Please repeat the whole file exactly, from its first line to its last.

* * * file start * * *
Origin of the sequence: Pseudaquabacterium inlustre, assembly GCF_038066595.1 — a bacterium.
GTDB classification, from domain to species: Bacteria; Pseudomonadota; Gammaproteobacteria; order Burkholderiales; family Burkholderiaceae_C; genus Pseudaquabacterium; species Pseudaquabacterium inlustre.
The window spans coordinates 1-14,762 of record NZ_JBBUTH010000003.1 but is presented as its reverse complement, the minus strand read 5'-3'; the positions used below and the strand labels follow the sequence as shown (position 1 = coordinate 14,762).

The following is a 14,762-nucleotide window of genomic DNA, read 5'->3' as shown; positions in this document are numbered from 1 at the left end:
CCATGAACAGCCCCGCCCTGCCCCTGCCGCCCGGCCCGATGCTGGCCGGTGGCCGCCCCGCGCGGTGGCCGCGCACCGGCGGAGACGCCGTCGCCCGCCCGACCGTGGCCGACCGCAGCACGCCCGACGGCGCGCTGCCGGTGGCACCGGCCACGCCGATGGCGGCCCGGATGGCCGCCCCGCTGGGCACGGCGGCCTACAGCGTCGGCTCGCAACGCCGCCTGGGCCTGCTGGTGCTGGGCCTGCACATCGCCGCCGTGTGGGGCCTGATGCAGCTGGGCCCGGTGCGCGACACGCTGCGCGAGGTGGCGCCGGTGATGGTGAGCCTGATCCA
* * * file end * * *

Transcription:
Origin of the sequence: Pseudaquabacterium inlustre, assembly GCF_038066595.1 — a bacterium.
GTDB classification, from domain to species: Bacteria; Pseudomonadota; Gammaproteobacteria; order Burkholderiales; family Burkholderiaceae_C; genus Pseudaquabacterium; species Pseudaquabacterium inlustre.
The window spans coordinates 1-14,762 of record NZ_JBBUTH010000003.1 but is presented as its reverse complement, the minus strand read 5'-3'; the positions used below and the strand labels follow the sequence as shown (position 1 = coordinate 14,762).

The following is a 14,762-nucleotide window of genomic DNA, read 5'->3' as shown; positions in this document are numbered from 1 at the left end:
CCATGAACAGCCCCGCCCTGCCCCTGCCGCCCGGCCCGATGCTGGCCGGTGGCCGCCCCGCGCGGTGGCCGCGCACCGGCGGAGACGCCGTCGCCCGCCCGACCGTGGCCGACCGCAGCACGCCCGACGGCGCGCTGCCGGTGGCACCGGCCACGCCGATGGCGGCCCGGATGGCCGCCCCGCTGGGCACGGCGGCCTACAGCGTCGGCTCGCAACGCCGCCTGGGCCTGCTGGTGCTGGGCCTGCACATCGCCGCCGTGTGGGGCCTGATGCAGCTGGGCCCGGTGCGCGACACGCTGCGCGAGGTGGCGCCGGTGATGGTGAGCCTGATCCA